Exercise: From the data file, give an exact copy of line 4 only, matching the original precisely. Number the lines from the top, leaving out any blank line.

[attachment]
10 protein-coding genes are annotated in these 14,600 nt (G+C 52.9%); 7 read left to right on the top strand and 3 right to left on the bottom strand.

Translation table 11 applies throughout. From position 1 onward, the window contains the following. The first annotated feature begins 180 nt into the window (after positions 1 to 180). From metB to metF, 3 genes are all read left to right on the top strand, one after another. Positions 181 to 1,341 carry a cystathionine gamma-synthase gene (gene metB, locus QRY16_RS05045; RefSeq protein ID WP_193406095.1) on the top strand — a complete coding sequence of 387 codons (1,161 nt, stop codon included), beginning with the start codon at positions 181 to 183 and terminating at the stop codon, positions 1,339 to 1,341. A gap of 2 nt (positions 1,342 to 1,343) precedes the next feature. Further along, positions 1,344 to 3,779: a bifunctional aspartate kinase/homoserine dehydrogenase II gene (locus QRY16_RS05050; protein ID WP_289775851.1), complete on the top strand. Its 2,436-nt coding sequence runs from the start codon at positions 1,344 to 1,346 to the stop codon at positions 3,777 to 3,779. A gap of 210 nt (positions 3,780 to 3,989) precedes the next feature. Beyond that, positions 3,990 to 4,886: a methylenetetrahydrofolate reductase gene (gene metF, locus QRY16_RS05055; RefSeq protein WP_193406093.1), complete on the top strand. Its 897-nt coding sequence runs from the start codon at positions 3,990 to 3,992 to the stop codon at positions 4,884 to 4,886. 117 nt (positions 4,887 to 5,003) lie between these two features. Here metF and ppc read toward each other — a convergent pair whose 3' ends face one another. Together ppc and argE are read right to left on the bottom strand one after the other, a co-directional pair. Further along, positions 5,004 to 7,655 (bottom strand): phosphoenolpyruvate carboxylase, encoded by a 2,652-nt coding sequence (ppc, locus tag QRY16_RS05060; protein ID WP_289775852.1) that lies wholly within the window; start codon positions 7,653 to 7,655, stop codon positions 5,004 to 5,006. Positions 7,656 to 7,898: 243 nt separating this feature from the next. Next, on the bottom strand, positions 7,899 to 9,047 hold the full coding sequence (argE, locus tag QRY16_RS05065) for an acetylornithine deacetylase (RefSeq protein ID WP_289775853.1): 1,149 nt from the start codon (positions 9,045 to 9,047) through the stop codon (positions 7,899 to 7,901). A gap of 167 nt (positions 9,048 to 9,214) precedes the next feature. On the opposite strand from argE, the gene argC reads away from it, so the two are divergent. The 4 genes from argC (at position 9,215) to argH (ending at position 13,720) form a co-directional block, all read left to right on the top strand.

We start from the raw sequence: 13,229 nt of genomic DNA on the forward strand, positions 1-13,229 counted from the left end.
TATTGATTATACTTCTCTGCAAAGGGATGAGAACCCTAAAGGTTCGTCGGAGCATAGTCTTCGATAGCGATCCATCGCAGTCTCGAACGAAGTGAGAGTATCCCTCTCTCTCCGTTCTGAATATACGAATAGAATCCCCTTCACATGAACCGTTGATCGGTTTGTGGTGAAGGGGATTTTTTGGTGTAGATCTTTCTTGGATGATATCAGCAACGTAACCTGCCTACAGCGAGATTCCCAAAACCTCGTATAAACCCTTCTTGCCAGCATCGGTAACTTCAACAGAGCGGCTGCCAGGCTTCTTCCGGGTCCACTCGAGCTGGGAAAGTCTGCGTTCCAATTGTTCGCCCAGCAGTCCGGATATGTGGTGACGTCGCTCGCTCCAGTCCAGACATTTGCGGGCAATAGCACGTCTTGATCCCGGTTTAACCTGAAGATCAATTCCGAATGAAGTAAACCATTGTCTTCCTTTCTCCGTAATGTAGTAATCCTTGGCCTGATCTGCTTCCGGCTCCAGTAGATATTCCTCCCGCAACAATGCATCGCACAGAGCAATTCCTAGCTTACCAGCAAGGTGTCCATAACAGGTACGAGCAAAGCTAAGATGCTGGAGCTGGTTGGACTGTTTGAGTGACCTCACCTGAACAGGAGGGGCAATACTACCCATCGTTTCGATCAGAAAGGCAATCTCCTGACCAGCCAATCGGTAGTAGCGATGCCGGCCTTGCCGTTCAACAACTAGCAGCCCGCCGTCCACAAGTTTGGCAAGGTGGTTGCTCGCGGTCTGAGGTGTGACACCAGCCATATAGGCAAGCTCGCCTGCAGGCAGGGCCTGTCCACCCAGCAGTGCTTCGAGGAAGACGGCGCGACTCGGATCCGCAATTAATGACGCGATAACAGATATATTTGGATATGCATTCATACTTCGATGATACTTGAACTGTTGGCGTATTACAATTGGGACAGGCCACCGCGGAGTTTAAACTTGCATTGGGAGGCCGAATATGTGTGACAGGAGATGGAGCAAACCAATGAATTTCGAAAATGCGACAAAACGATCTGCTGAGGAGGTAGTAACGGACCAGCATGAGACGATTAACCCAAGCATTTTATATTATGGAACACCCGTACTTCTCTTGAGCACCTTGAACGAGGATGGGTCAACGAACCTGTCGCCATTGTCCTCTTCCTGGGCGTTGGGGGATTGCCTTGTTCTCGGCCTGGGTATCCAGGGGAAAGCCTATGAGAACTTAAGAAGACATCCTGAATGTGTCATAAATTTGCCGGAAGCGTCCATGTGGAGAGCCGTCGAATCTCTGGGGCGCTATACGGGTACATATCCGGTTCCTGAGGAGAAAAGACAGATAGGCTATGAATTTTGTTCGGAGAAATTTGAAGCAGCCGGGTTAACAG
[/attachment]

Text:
TATTGATTATACTTCTCTGCAAAGGGATGAGAACCCTAAAGGTTCGTCGGAGCATAGTCTTCGATAGCGATCCATCGCAGTCTCGAACGAAGTGAGAGTATCCCTCTCTCTCCGTTCTGAATATACGAATAGAATCCCCTTCACATGAACCGTTGATCGGTTTGTGGTGAAGGGGATTTTTTGGTGTAGATCTTTCTTGGATGATATCAGCAACGTAACCTGCCTACAGCGAGATTCCCAAAACCTCGTATAAACCCTTCTTGCCAGCATCGGTAACTTCAACAGAGCGGCTGCCAGGCTTCTTCCGGGTCCACTCGAGCTGGGAAAGTCTGCGTTCCAATTGTTCGCCCAGCAGTCCGGATATGTGGTGACGTCGCTCGCTCCAGTCCAGACATTTGCGGGCAATAGCACGTCTTGATCCCGGTTTAACCTGAAGATCAATTCCGAATGAAGTAAACCATTGTCTTCCTTTCTCCGTAATGTAGTAATCCTTGGCCTGATCTGCTTCCGGCTCCAGTAGATATTCCTCCCGCAACAATGCATCGCACAGAGCAATTCCTAGCTTACCAGCAAGGTGTCCATAACAGGTACGAGCAAAGCTAAGATGCTGGAGCTGGTTGGACTGTTTGAGTGACCTCACCTGAACAGGAGGGGCAATACTACCCATCGTTTCGATCAGAAAGGCAATCTCCTGACCAGCCAATCGGTAGTAGCGATGCCGGCCTTGCCGTTCAACAACTAGCAGCCCGCCGTCCACAAGTTTGGCAAGGTGGTTGCTCGCGGTCTGAGGTGTGACACCAGCCATATAGGCAAGCTCGCCTGCAGGCAGGGCCTGTCCACCCAGCAGTGCTTCGAGGAAGACGGCGCGACTCGGATCCGCAATTAATGACGCGATAACAGATATATTTGGATATGCATTCATACTTCGATGATACTTGAACTGTTGGCGTATTACAATTGGGACAGGCCACCGCGGAGTTTAAACTTGCATTGGGAGGCCGAATATGTGTGACAGGAGATGGAGCAAACCAATGAATTTCGAAAATGCGACAAAACGATCTGCTGAGGAGGTAGTAACGGACCAGCATGAGACGATTAACCCAAGCATTTTATATTATGGAACACCCGTACTTCTCTTGAGCACCTTGAACGAGGATGGGTCAACGAACCTGTCGCCATTGTCCTCTTCCTGGGCGTTGGGGGATTGCCTTGTTCTCGGCCTGGGTATCCAGGGGAAAGCCTATGAGAACTTAAGAAGACATCCTGAATGTGTCATAAATTTGCCGGAAGCGTCCATGTGGAGAGCCGTCGAATCTCTGGGGCGCTATACGGGTACATATCCGGTTCCTGAGGAGAAAAGACAGATAGGCTATGAATTTTGTTCGGAGAAATTTGAAGCAGCCGGGTTAACAG